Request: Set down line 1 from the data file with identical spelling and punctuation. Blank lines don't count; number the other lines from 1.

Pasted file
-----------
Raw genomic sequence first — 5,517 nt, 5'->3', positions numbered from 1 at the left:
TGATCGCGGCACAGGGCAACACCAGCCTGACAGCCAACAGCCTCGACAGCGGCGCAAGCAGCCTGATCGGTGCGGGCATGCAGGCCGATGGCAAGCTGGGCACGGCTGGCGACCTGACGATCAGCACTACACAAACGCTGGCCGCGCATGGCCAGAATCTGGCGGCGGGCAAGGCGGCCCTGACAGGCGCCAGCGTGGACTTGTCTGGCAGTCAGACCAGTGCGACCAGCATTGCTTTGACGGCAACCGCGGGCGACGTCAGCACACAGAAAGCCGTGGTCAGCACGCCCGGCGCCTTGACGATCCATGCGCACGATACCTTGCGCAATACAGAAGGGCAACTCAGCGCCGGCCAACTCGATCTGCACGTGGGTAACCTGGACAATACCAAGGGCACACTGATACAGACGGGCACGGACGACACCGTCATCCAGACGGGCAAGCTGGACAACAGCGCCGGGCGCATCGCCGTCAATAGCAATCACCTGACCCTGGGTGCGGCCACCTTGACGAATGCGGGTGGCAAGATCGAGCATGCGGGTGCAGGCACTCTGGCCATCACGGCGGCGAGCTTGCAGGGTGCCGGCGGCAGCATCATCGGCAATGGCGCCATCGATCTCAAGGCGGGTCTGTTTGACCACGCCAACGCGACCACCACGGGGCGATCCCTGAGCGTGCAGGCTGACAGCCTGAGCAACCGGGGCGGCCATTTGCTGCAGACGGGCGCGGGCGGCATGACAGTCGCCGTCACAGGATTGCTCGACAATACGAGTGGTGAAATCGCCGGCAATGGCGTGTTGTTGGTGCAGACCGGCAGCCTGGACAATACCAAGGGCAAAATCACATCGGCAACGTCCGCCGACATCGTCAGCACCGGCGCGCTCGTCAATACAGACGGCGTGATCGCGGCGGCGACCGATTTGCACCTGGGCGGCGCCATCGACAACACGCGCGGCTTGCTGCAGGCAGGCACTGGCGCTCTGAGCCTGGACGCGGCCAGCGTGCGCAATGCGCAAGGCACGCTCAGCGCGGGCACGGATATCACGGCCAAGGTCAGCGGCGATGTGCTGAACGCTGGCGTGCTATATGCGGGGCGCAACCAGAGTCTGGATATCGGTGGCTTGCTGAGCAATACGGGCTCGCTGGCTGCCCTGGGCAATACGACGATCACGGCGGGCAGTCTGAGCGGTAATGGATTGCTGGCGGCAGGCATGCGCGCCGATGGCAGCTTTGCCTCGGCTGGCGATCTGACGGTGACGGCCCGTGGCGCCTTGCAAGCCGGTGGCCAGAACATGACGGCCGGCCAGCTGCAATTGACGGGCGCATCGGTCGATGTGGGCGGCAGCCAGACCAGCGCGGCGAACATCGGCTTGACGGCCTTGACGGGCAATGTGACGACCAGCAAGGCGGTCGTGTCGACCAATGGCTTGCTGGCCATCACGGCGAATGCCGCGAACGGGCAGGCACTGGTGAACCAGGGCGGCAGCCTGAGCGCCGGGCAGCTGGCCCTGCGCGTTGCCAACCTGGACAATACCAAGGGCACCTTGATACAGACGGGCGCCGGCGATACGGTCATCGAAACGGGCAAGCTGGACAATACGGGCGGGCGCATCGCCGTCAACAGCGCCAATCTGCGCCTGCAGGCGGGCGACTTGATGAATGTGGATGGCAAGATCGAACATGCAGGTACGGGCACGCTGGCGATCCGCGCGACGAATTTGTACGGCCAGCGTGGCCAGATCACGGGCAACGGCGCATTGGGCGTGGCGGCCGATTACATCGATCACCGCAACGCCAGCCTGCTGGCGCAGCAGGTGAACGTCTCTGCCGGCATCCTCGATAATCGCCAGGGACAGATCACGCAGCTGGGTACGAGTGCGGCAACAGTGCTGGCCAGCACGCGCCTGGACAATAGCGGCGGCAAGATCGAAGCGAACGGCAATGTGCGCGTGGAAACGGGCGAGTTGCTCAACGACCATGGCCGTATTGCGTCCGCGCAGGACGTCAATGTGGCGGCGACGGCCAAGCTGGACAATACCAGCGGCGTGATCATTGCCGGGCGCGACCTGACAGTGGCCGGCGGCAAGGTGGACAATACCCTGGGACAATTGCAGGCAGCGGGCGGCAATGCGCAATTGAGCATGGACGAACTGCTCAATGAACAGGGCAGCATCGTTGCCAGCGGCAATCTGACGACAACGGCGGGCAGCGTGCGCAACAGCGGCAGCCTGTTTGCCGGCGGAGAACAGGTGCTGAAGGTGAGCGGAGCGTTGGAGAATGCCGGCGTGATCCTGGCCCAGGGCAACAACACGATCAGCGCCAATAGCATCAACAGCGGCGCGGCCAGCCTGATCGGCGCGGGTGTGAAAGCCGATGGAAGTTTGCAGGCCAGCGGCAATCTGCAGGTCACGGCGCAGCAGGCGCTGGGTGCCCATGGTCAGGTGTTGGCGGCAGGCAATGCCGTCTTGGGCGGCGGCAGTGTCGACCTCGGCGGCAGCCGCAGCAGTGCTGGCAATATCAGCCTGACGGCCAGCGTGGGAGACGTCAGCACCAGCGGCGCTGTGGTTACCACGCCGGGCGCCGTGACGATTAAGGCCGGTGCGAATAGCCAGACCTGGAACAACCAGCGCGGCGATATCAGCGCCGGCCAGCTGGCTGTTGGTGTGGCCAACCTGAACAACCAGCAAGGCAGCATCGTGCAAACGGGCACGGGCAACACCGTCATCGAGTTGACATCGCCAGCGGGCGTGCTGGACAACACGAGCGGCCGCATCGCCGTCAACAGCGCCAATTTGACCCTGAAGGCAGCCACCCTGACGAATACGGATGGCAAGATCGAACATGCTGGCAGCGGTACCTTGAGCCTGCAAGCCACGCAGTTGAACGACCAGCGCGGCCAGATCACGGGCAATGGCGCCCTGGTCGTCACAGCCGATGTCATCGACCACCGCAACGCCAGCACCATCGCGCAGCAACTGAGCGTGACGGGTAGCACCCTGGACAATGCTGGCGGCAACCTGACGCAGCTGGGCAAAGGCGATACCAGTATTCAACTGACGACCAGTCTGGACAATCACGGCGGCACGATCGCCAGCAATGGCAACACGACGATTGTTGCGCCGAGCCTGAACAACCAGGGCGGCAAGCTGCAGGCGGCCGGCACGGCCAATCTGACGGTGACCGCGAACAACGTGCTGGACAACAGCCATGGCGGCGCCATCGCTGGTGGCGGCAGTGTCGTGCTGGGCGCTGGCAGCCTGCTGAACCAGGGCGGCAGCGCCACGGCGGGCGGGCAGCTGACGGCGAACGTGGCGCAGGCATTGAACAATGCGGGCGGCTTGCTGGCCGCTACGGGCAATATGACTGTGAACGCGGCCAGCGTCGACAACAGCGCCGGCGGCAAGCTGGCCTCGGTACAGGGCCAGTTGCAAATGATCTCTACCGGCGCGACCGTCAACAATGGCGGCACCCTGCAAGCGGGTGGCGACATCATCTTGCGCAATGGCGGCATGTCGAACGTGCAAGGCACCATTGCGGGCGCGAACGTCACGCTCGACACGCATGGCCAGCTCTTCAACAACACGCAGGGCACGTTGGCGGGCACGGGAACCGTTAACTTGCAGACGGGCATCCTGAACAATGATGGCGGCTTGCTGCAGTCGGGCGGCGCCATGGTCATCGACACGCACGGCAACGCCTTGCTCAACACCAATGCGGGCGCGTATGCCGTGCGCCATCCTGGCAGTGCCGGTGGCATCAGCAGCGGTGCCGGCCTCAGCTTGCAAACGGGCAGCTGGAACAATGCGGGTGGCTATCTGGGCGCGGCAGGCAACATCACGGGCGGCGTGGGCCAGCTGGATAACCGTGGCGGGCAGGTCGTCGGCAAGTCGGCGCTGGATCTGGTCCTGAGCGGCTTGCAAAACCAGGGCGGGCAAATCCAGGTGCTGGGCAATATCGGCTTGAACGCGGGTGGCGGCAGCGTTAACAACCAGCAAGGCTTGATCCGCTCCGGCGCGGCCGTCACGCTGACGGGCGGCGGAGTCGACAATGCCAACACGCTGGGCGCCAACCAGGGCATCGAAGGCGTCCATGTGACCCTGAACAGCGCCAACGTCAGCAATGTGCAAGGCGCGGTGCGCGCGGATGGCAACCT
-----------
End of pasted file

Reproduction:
Raw genomic sequence first — 5,517 nt, 5'->3', positions numbered from 1 at the left: